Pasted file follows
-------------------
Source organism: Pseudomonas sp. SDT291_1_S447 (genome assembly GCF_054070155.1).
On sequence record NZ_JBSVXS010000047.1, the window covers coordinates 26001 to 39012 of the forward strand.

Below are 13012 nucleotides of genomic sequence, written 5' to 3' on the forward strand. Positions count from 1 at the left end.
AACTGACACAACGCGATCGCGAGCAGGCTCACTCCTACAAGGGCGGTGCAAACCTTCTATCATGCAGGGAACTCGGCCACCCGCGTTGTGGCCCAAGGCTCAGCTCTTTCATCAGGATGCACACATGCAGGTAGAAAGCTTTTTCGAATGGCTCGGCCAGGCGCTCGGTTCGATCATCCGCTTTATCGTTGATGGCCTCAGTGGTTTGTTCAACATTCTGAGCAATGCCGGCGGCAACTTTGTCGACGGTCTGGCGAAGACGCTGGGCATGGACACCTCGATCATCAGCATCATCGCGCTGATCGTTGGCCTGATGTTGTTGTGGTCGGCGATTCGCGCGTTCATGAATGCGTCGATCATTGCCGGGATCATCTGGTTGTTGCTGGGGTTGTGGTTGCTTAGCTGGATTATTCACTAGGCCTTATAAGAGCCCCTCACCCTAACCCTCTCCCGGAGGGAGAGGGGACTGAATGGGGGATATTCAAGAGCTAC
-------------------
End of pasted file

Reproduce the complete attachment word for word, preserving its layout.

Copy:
Source organism: Pseudomonas sp. SDT291_1_S447 (genome assembly GCF_054070155.1).
On sequence record NZ_JBSVXS010000047.1, the window covers coordinates 26001 to 39012 of the forward strand.

Below are 13012 nucleotides of genomic sequence, written 5' to 3' on the forward strand. Positions count from 1 at the left end.
AACTGACACAACGCGATCGCGAGCAGGCTCACTCCTACAAGGGCGGTGCAAACCTTCTATCATGCAGGGAACTCGGCCACCCGCGTTGTGGCCCAAGGCTCAGCTCTTTCATCAGGATGCACACATGCAGGTAGAAAGCTTTTTCGAATGGCTCGGCCAGGCGCTCGGTTCGATCATCCGCTTTATCGTTGATGGCCTCAGTGGTTTGTTCAACATTCTGAGCAATGCCGGCGGCAACTTTGTCGACGGTCTGGCGAAGACGCTGGGCATGGACACCTCGATCATCAGCATCATCGCGCTGATCGTTGGCCTGATGTTGTTGTGGTCGGCGATTCGCGCGTTCATGAATGCGTCGATCATTGCCGGGATCATCTGGTTGTTGCTGGGGTTGTGGTTGCTTAGCTGGATTATTCACTAGGCCTTATAAGAGCCCCTCACCCTAACCCTCTCCCGGAGGGAGAGGGGACTGAATGGGGGATATTCAAGAGCTAC